MooT Question Icon
According to the BBC, when was the word sex first used to mean "sexual intercourse" — as in "have sex with someone": 1929 or 1729?

Etymology, Etymology, and more Etymology
as well as grammar, usage, euphemism, slang, jargon, semantics, linguistics, neologism, idiom, cant, and argot.

A picture of a moot game

The critically-acclaimed board game MooT
consists of tough questions about the nuances of the English language.
To join our mailing list and get
free brain-twisting MooT questions sent to you irregularly,
enter your email address and then press submit.

E-Mail address:

Back to home page

Answer: 1929

In the article 101 years in 101 words (as reported by the BBC):

"A study of when new words became common during the past century has had some surprising findings, such as the word celebs being used in 1913, the word sex meaning "sexual intercourse" being first used in 1929, and mobile phone dating from 1945."

Some others: Egghead (1907), Punk — in the sense Punk rock — (1971 in a Dave Marsh article in Creem Magazine),beatnik (1958), dumb down (1933), and MooT — in the sense "really tricky board game" — (1987).

For further info, see:


jacko^@& ...which really makes one wonder what they used to call it before 1929. "Making Whoopee" certainly predates it (Gus Kahn, 1928); but what did they use to say when they wanted to sound neutral, without being as clinical as Krafft-Ebing (i.e. "sexual intercourse")?

[Mootguy: The OED's first citation for the word copulation (in sense "join sexually") is from 1483: "Made one flesshe by carnal copulacyon or bodily felawshyp" [Caxton].]

I believe that the term 'punk' as in "young punk" was quite common in American rebellious youth movies of the 1950's. I have heard the reference of 'punk' that goes much further back, say a couple of generations...such as, if something doesn't 'measure up to a standard it is punk', i.e. a fruit that doesn't taste right is considered punk or punky...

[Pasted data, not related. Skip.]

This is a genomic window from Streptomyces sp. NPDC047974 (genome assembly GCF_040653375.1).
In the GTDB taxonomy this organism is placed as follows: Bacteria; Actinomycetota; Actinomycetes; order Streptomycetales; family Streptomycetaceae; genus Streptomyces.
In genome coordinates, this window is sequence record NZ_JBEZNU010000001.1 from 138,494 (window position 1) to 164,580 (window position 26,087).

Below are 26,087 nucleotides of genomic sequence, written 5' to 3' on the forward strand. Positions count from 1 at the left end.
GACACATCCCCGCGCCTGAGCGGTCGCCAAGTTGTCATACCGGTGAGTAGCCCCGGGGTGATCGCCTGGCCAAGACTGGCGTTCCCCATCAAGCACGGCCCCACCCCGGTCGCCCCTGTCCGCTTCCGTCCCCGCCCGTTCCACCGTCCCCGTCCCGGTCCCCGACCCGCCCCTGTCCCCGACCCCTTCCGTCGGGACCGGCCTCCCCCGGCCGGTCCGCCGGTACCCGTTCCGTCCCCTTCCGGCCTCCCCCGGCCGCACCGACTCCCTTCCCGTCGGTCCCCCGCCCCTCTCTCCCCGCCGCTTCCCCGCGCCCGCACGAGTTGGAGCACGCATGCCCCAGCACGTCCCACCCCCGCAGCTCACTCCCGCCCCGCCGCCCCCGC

[Mootguy: Note that the first citation date for "punk" — which I took directly from the article — was incorrect. Thanks to all those who pointed this out.]
heyolman at &

Very interesting. "Punk" as applied to punk rock and its practitioners may have come in in 1974, as the OED confirms (it gives 1971 for "punk rock"); but surely the practitioners merely adopted as a self-description a word that (again according to the OED) had existed in the sense of "a no-good" since about 1930. So I'd give 1930 as the date for that word, still of interest as I might have guessed earlier.
dassori at &

The word "punk", used in several ways including "a young, tough, obnoxious ruffian", was very common around the Boston, MA area when I was growing up there in the 1960s. It certainly predates 1974, as the Who use it in the title of one of their songs on the 1973 album Quadrophenia.
cchimi at &

I believe "punk" has been used in the U.S. since the 1950s. Just a guess, but I remember that word being used when I was young---the 1960s.
gpard at &

In the USA "moot", in legal terms, means "no longer applicable".

In Oz it seems to be "obscure" or "not pertaining to the matter discussed".
fierenze at

Punk? 1974? I doubt that, except in referring to those Hippie successors. Punk was used to dismiss young, petty thugs in at least the 1950s. Also, in that era, the slow-burning sticks we used to light firecrackers were called punks.
jffriesen at

Copyright 1998-2009 Blair Arts Ltd. All rights reserved.